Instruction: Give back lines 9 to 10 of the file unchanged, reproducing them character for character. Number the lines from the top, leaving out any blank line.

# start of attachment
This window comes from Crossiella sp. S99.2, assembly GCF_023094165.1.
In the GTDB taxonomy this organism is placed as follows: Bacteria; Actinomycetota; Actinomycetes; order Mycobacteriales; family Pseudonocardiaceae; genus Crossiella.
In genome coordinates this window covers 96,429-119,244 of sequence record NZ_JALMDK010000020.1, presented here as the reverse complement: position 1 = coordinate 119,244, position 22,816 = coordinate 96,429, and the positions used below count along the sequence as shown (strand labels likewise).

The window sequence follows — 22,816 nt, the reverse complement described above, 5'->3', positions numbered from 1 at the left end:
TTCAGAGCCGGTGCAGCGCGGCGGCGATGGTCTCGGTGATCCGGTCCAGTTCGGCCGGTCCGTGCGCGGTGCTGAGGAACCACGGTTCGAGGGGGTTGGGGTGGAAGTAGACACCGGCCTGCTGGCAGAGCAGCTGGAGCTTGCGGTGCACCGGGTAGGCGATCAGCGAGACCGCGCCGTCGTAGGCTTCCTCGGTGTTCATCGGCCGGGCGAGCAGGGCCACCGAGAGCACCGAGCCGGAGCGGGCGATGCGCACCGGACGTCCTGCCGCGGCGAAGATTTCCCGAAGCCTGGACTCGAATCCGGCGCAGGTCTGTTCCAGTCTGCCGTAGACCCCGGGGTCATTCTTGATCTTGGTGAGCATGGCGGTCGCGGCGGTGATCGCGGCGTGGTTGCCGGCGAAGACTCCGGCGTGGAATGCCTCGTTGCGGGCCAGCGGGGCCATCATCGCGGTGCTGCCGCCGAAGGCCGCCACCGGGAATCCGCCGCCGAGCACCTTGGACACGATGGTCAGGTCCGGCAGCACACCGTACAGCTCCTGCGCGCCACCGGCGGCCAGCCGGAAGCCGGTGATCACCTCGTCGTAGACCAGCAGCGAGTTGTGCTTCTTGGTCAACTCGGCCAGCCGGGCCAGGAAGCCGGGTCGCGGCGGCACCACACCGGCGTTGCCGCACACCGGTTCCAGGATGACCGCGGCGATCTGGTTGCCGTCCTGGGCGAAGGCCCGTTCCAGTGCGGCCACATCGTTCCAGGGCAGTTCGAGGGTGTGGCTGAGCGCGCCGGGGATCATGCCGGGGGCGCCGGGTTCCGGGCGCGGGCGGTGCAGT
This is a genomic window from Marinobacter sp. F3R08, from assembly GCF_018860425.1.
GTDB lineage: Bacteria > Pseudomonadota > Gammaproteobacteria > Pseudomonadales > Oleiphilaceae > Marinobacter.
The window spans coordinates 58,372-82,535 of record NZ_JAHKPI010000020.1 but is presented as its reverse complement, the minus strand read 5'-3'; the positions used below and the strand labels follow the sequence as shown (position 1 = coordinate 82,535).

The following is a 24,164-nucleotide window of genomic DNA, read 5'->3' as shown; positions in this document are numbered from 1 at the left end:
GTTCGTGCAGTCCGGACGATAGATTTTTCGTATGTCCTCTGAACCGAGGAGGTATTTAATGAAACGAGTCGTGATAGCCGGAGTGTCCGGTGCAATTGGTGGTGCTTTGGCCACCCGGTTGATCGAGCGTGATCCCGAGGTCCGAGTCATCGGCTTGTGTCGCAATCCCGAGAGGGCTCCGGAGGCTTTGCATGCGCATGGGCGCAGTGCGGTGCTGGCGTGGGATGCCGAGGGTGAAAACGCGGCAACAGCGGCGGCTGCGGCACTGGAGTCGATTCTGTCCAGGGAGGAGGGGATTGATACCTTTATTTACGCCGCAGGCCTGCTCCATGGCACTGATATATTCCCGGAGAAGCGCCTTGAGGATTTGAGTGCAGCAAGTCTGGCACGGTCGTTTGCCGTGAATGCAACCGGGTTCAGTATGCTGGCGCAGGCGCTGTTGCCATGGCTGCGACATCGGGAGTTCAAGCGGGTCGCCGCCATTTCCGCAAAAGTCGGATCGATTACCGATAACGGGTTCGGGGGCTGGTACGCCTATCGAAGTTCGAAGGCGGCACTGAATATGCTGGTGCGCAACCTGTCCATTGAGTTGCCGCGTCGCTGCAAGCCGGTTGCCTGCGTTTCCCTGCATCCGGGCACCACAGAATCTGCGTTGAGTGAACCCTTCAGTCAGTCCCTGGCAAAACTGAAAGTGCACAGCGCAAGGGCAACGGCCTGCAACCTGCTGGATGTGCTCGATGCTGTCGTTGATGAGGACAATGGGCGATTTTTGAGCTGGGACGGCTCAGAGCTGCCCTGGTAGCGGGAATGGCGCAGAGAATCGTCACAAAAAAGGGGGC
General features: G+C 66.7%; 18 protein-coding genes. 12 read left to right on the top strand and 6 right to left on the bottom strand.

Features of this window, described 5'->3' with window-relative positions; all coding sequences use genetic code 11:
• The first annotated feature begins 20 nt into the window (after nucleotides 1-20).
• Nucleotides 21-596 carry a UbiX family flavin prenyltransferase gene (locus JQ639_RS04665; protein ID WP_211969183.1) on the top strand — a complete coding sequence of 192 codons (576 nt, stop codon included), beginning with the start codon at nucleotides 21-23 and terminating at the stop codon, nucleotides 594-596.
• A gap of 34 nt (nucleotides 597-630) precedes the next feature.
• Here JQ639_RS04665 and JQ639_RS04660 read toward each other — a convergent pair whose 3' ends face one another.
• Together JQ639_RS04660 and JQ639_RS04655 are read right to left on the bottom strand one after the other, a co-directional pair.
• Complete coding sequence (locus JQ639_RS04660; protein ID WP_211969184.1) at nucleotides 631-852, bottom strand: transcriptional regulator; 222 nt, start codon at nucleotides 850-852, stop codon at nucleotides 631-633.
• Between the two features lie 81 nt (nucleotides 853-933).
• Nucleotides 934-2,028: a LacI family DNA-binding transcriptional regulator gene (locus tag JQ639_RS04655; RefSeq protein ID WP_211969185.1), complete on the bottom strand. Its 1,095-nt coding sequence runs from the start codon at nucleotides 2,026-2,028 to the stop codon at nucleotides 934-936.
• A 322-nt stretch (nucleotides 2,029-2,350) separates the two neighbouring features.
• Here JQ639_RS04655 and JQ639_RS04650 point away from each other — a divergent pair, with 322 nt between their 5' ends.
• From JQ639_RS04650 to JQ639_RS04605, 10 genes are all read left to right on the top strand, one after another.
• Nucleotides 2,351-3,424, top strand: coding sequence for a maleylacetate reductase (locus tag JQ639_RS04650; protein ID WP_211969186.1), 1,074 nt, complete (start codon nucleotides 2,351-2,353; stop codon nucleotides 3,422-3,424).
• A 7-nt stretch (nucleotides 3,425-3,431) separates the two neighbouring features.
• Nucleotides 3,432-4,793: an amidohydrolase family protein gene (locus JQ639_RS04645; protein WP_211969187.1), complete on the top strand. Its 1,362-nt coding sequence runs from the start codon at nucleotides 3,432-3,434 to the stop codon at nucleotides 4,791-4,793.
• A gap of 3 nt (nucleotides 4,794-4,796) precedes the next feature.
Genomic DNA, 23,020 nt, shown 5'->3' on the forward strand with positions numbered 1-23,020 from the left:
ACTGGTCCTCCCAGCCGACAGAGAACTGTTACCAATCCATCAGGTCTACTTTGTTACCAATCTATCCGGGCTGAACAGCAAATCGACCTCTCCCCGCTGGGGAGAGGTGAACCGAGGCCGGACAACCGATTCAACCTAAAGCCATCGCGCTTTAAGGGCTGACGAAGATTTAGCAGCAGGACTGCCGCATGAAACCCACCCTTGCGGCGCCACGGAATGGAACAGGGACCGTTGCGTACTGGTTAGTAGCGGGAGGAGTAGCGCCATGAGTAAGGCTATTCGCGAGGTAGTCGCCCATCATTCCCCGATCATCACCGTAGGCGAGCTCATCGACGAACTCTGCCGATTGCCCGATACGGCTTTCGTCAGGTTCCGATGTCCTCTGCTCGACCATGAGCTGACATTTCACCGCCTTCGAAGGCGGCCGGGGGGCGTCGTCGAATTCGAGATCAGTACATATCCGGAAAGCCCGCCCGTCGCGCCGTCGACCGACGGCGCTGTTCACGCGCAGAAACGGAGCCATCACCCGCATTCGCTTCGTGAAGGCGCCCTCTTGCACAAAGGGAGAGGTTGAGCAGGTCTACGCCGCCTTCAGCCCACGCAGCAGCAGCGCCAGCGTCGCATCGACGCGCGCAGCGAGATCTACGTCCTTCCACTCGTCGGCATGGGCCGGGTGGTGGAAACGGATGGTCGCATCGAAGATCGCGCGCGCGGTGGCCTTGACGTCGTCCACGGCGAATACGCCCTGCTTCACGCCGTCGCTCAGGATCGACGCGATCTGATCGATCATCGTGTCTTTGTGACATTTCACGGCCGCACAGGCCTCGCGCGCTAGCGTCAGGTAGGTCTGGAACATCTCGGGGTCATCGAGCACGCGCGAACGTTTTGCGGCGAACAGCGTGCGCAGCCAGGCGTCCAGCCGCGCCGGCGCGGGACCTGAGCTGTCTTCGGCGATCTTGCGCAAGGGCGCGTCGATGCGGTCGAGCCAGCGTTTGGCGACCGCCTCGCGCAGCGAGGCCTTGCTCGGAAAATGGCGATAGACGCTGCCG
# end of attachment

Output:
The following is a 24,164-nucleotide window of genomic DNA, read 5'->3' as shown; positions in this document are numbered from 1 at the left end:
GTTCGTGCAGTCCGGACGATAGATTTTTCGTATGTCCTCTGAACCGAGGAGGTATTTAATGAAACGAGTCGTGATAGCCGGAGTGTCCGGTGCAATTGGTGGTGCTTTGGCCACCCGGTTGATCGAGCGTGATCCCGAGGTCCGAGTCATCGGCTTGTGTCGCAATCCCGAGAGGGCTCCGGAGGCTTTGCATGCGCATGGGCGCAGTGCGGTGCTGGCGTGGGATGCCGAGGGTGAAAACGCGGCAACAGCGGCGGCTGCGGCACTGGAGTCGATTCTGTCCAGGGAGGAGGGGATTGATACCTTTATTTACGCCGCAGGCCTGCTCCATGGCACTGATATATTCCCGGAGAAGCGCCTTGAGGATTTGAGTGCAGCAAGTCTGGCACGGTCGTTTGCCGTGAATGCAACCGGGTTCAGTATGCTGGCGCAGGCGCTGTTGCCATGGCTGCGACATCGGGAGTTCAAGCGGGTCGCCGCCATTTCCGCAAAAGTCGGATCGATTACCGATAACGGGTTCGGGGGCTGGTACGCCTATCGAAGTTCGAAGGCGGCACTGAATATGCTGGTGCGCAACCTGTCCATTGAGTTGCCGCGTCGCTGCAAGCCGGTTGCCTGCGTTTCCCTGCATCCGGGCACCACAGAATCTGCGTTGAGTGAACCCTTCAGTCAGTCCCTGGCAAAACTGAAAGTGCACAGCGCAAGGGCAACGGCCTGCAACCTGCTGGATGTGCTCGATGCTGTCGTTGATGAGGACAATGGGCGATTTTTGAGCTGGGACGGCTCAGAGCTGCCCTGGTAGCGGGAATGGCGCAGAGAATCGTCACAAAAAAGGGGGC